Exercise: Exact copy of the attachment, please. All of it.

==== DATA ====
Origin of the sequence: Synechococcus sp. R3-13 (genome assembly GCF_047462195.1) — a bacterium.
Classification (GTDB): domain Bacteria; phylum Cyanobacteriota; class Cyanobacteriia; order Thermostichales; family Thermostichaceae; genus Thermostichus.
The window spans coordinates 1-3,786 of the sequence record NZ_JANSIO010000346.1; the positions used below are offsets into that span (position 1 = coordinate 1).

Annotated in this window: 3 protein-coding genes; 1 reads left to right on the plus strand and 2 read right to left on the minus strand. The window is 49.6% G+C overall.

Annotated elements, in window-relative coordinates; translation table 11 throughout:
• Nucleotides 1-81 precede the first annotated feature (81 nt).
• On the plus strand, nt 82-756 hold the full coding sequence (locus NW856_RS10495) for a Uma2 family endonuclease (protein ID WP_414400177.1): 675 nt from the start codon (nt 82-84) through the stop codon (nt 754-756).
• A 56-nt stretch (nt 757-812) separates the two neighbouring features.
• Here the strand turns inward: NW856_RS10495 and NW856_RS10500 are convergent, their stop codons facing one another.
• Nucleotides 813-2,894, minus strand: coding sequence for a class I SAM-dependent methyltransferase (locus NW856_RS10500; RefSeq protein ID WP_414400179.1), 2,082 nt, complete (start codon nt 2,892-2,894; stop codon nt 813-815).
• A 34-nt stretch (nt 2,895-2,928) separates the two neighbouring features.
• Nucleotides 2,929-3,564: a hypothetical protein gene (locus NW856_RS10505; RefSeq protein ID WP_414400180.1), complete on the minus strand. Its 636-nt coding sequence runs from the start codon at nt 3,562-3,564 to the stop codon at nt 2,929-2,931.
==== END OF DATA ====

Origin of the sequence: Synechococcus sp. R3-13 (genome assembly GCF_047462195.1) — a bacterium.
Classification (GTDB): domain Bacteria; phylum Cyanobacteriota; class Cyanobacteriia; order Thermostichales; family Thermostichaceae; genus Thermostichus.
The window spans coordinates 1-3,786 of the sequence record NZ_JANSIO010000346.1; the positions used below are offsets into that span (position 1 = coordinate 1).

Annotated in this window: 3 protein-coding genes; 1 reads left to right on the plus strand and 2 read right to left on the minus strand. The window is 49.6% G+C overall.

Annotated elements, in window-relative coordinates; translation table 11 throughout:
• Nucleotides 1-81 precede the first annotated feature (81 nt).
• On the plus strand, nt 82-756 hold the full coding sequence (locus NW856_RS10495) for a Uma2 family endonuclease (protein ID WP_414400177.1): 675 nt from the start codon (nt 82-84) through the stop codon (nt 754-756).
• A 56-nt stretch (nt 757-812) separates the two neighbouring features.
• Here the strand turns inward: NW856_RS10495 and NW856_RS10500 are convergent, their stop codons facing one another.
• Nucleotides 813-2,894, minus strand: coding sequence for a class I SAM-dependent methyltransferase (locus NW856_RS10500; RefSeq protein ID WP_414400179.1), 2,082 nt, complete (start codon nt 2,892-2,894; stop codon nt 813-815).
• A 34-nt stretch (nt 2,895-2,928) separates the two neighbouring features.
• Nucleotides 2,929-3,564: a hypothetical protein gene (locus NW856_RS10505; RefSeq protein ID WP_414400180.1), complete on the minus strand. Its 636-nt coding sequence runs from the start codon at nt 3,562-3,564 to the stop codon at nt 2,929-2,931.